Winter 2015 Volume 29 No. 4 Issue No. 114

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CONTENTS

F E A T U R E S

10 Cannons, saints and sunken ships—an Armada wreck revealed

16 Who did you write it for,

anyway?

19 New grave-slab discoveries

22 Molana abbey—a fortified house?

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26 Christmas in the graveyard?

Nativity scenes on County Louth headstones

30 Still going strong!

32 How to transform a castle

37 Know your monuments—

Historical bridges

41 ‘Swords Castle: Digging History’

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L A R S

R E G U

04 News

08 Net news

09 Quote…unquote

45 Events

46 Book news

50 Hindsight

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Cover: The St Peter cannon on the seabed following its excavation, with details clearly visible.

‘JANE IS IN THE MUD’ Back in the days when primary school teachers educated Low Babies and High Babies (now junior infants and senior infants), progress was measured by the colour or number of the reading book that you ‘were on’. Dick and Dora were still kicking around when I was being instructed. The books were illustrated with simple colour pictures, and basic sentences were presented for the children to learn.

For those being initiated into the world of literature, the simple words and images in such school books provided an intriguing combination. An appreciation of the picture could help you to work out what the words ‘said’; alternatively, the words, if you could read them, allowed you to appreciate the significance of the static picture. At their most basic, the words simply described a scenario. Nevertheless, as sociologists, psychologists and educationalists will attest, there can be more to this stuff than meets the eye.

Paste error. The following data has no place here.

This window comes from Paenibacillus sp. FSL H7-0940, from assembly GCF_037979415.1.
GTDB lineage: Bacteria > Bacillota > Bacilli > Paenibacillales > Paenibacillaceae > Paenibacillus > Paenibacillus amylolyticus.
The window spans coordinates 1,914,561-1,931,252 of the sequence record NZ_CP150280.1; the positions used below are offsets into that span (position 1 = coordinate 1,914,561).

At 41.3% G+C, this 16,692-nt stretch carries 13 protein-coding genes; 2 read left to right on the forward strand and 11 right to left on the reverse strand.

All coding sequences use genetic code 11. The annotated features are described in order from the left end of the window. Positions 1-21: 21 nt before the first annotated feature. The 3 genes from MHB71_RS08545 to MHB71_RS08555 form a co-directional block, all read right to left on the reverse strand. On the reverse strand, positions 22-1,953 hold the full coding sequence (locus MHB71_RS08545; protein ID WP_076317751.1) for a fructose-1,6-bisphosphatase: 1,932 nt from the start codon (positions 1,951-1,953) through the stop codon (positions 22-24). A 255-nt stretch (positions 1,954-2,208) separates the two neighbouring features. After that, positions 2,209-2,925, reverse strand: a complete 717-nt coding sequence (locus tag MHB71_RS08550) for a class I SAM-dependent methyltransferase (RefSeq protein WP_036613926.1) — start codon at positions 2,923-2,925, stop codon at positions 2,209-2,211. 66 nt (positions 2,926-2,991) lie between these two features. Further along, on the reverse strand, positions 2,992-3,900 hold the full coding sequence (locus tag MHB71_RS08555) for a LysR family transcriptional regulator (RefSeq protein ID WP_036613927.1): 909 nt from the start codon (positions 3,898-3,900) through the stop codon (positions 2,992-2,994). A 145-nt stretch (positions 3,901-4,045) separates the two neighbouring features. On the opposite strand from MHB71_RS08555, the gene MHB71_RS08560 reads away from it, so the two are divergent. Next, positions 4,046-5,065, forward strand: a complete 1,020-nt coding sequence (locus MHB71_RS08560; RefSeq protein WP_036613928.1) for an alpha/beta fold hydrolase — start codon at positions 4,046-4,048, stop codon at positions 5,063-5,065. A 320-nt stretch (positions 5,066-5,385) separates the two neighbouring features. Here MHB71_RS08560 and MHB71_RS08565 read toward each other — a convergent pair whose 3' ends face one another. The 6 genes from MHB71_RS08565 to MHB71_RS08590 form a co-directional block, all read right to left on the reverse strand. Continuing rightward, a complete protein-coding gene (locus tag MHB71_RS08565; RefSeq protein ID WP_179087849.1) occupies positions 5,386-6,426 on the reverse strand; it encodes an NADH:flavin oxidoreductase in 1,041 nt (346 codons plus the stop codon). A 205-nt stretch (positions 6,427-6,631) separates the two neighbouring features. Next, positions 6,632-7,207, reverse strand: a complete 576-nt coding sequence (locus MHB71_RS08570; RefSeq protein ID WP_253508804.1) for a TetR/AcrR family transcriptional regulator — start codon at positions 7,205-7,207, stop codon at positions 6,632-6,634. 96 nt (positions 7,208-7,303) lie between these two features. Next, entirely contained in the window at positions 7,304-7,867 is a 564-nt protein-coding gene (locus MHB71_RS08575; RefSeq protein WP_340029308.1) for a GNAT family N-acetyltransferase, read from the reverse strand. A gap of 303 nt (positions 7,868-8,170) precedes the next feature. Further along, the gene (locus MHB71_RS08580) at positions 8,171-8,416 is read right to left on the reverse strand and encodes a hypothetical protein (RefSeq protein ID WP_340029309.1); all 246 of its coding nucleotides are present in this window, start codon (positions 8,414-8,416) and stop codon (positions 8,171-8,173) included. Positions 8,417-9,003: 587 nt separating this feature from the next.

One image in the book portrayed Dora’s doll lying outstretched on the ground in some dark material. The immortal five-word sentence at the top of the page read ‘Jane is in the mud’. Dora was depicted standing nearby in a semi-tragic pose (possibly suffering from a psychological trauma), while her naughty dog Nip was in close attendance. The text that followed assured us that Jane, an inanimate object, ‘fell in the mud’. This latter statement is more difficult to substantiate. If the image was a factual representation, Jane was either dropped into the mud by Dora, deliberately or accidentally, or was deposited there by Nip, who had possibly seized the doll from Dora’s arms.

When you think about it, all the forms of popular communication have at their root words and images. Whether it is ink on paper (handdrawn or printed) or digitally displayed on an LCD screen, we seem to be attracted to the mental stimulation or relaxation that words and pictures provide. It is worth remembering, however, that archaeological interpretation is often based on incomplete evidence, and the ability to critically ‘read between the lines’ is almost a necessity.

These days there is a good deal of quality literature available to attract those with an interest in Irish archaeology. There are books and articles dedicated to specialist studies, and other volumes that synthesise millennia of settlement evidence. In a similar fashion to the children’s reading book, many archaeological publications present information in the form of words and pictures. The articles and contributions broadcast by digital media have made possible not only the exploration of maps and photographs but also computerised three-dimensional presentations of objects and sites that can be visually investigated in detail. The modern multi-media presentations can give the impression of great advances in knowledge. In fact, the improvements in illustration are more likely to indicate advances in the recording and presentation of images.

Nowadays the pictures in many modern reading books for children are elaborate, colour-rich, highly attractive artistic renditions, but the sentences and words are still of the basic variety. Conveying sense in the form of words has not changed. If we are to advance our archaeological knowledge, it is necessary to explain the imagery, not just use it as eyecandy. Well-written words should express what the author means, while the associated images should illustrate and support the author’s text. Otherwise, how Jane ‘fell’ and ended up in the mud may never be known for certain!

Tom Condit

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